“But what about your sisters?” his words float on the screen but don’t really sink in. And after letting them hang in cyber space for a couple of minutes I reply: “What about them?” I can see the person talking to me type and erase his answer a couple of times before finally sending: “Aren’t you going to miss them?”.
Now before I tell you the rest of the story, let’s rewind a little.
I am a 24-year-old Lebanese expat who has been living in Doha for the past year and a half. And if you are one of those, a Lebanese expat that is, by now you have probably acquired a set of essential survival “skills” just like I have.
Upon relocating to the Gulf, several transitional phases should be expected before feeling fully settled. Some of them are mental, others emotional and sometimes even physiological changes might occur. Not all of them are pleasant but if you do manage to live with most of the symptoms, adaptation will eventually occur, and so is the emergence of a new and improved “you”. And while going through these phases, ferociously fighting against the winds of change, a “survival mode” will naturally self-activate. And this is how you end up with the above mentioned set of “skills”.
Let’s start with the one that is the hardest to acquire, “distancing yourself from your family”. Although tough to perfect, once you have it there’s no end to the emotions you can suppress. In almost no time, you learn how to replace feelings with other things, like actual things. For instance, you try to make up for all the birthdays you’ve missed by sending high-end gifts that your loved ones probably don’t need. That also includes all the holidays you couldn’t spend with them because your company was pitching for new business. And the thing is, you can’t help it. The act of giving turns into a coping mechanism, it’s how you deal with all the guilt. But it’s fine, really. That overpriced Burberry scarf will definitely help your mother miss you less on Christmas.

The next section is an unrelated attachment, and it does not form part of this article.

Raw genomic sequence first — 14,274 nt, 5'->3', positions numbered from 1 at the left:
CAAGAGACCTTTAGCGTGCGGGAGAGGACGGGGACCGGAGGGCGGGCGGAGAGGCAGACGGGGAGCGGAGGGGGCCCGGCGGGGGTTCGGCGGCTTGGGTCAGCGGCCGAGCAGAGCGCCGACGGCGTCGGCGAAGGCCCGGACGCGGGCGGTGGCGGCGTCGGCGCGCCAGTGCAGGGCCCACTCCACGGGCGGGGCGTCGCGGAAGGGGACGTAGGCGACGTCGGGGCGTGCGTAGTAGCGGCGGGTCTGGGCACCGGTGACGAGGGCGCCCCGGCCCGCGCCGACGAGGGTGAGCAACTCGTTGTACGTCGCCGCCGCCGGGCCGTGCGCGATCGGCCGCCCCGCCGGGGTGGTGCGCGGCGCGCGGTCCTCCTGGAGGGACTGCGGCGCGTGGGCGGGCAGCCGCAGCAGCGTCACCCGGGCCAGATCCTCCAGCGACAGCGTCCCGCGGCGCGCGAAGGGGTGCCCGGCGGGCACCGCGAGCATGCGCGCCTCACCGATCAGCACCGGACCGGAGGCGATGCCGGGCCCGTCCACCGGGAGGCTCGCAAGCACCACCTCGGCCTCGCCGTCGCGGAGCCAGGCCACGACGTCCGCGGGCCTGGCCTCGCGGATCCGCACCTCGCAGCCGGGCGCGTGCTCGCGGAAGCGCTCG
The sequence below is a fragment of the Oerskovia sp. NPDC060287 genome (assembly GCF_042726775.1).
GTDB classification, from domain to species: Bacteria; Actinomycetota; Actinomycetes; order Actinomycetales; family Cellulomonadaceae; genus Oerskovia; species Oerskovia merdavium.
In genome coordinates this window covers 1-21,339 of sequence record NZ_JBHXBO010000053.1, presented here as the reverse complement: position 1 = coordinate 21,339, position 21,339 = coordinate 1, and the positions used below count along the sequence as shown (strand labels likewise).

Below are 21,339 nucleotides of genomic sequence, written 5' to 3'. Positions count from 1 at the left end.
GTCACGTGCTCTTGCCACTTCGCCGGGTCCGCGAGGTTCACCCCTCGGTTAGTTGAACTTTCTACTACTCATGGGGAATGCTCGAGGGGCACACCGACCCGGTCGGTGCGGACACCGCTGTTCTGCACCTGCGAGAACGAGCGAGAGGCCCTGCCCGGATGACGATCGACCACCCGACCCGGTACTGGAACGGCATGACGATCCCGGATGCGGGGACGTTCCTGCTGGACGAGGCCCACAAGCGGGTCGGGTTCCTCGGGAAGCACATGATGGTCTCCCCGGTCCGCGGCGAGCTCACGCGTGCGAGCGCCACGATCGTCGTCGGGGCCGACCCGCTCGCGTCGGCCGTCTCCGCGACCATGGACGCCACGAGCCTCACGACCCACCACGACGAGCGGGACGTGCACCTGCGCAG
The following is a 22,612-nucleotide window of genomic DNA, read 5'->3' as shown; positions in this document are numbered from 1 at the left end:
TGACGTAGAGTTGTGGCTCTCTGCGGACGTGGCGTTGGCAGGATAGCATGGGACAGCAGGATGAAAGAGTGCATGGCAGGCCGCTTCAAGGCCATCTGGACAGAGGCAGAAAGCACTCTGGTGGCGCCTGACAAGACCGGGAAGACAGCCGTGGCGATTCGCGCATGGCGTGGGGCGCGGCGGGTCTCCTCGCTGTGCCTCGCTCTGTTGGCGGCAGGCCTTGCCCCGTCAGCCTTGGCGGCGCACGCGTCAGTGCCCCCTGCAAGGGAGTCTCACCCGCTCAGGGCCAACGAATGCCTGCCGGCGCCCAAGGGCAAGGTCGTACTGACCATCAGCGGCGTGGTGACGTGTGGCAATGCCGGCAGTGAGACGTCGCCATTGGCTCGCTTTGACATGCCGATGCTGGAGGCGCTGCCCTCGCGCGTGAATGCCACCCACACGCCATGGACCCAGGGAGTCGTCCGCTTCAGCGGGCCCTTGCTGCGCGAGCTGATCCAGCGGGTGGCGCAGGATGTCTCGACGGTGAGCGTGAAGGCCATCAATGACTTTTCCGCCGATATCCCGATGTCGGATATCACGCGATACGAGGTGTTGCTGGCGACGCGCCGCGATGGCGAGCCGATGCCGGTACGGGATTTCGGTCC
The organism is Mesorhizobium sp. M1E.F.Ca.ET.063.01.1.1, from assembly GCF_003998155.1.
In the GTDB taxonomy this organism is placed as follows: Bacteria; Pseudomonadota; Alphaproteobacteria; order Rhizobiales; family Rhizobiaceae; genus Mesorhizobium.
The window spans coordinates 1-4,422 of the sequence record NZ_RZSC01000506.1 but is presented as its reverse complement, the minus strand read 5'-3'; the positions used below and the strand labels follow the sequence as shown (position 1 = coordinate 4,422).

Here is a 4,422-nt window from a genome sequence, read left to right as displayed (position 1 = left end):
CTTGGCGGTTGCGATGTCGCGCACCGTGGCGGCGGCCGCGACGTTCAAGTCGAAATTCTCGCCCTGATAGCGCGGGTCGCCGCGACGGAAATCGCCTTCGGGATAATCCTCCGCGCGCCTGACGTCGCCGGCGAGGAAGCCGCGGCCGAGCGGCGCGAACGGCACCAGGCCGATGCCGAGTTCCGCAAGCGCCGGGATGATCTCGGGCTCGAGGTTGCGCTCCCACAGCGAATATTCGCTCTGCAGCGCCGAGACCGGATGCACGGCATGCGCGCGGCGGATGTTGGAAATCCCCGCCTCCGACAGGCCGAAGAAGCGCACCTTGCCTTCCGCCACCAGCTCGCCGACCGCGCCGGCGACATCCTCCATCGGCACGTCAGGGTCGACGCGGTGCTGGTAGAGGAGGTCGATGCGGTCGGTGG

Another skill comes naturally to most Lebanese, but amplifies when you’re away. If you are ever approached by someone from a different nationality with questions about your home, as if by instinct, you suddenly forget all the crappy things about your country (which are undeniably many) and somehow manage to paint a perfect picture of a place that is anything but perfect. Sometimes when listening to yourself, you begin to wonder why you left in the first place. But as soon as you start packing your virtual suitcases, you are reminded by the notion of a fresh bombing or a ghastly social scandal that you’ve probably done the right thing by leaving. Returning, at least in the foreseeable future, is not a wise option.
You also learn the art of “not missing”. No, you don’t miss your childhood friends or the house you grew up in. You definitely don’t miss the beautiful weather and the fact that you can take a walk any time of the year. And yes, burning in 50 degrees celsius under the scorching desert sun is totally worth it. Your friends are idiots, what is there to stay for in that good-for-nothing country anyway?
The art of not missing , however, should not be mistaken for “denial”; the most essential skill of all. Denial is important because it’s what keeps you going. It’s your heroin. And to prove my point, let me present you with the following scenario:
Your initial plan was to work in Dubai for a year or two. Maybe you wanted to save up for a masters degree, or gain enough experience before moving to Canada, Australia or whatever other happy place you had in mind. But it’s been four years now and you don’t have an exit plan. You keep telling your friends back home that it’s simply not the right time for you, you haven’t saved enough money yet or the economy is about to crash or whatever. The fact that you hate your job so much that you’d rather sit on a couch and do nothing, or the fact that your anxiety attacks are standing in the way of running simple errands, do not seem alerting enough. It’s all part of the process, isn’t it?
So having acquired most, if not all of the above skills, my natural reaction once confronted by my friend was to brag about how enduring I’ve become. And that although I will miss them a little, it’s fine, really, I’ve been away for almost two years now so I’ve gotten used to all the usual drama. It’s all part of the process, isn’t it? What a couple of extra miles, a different residency card and a new address going to change anyway?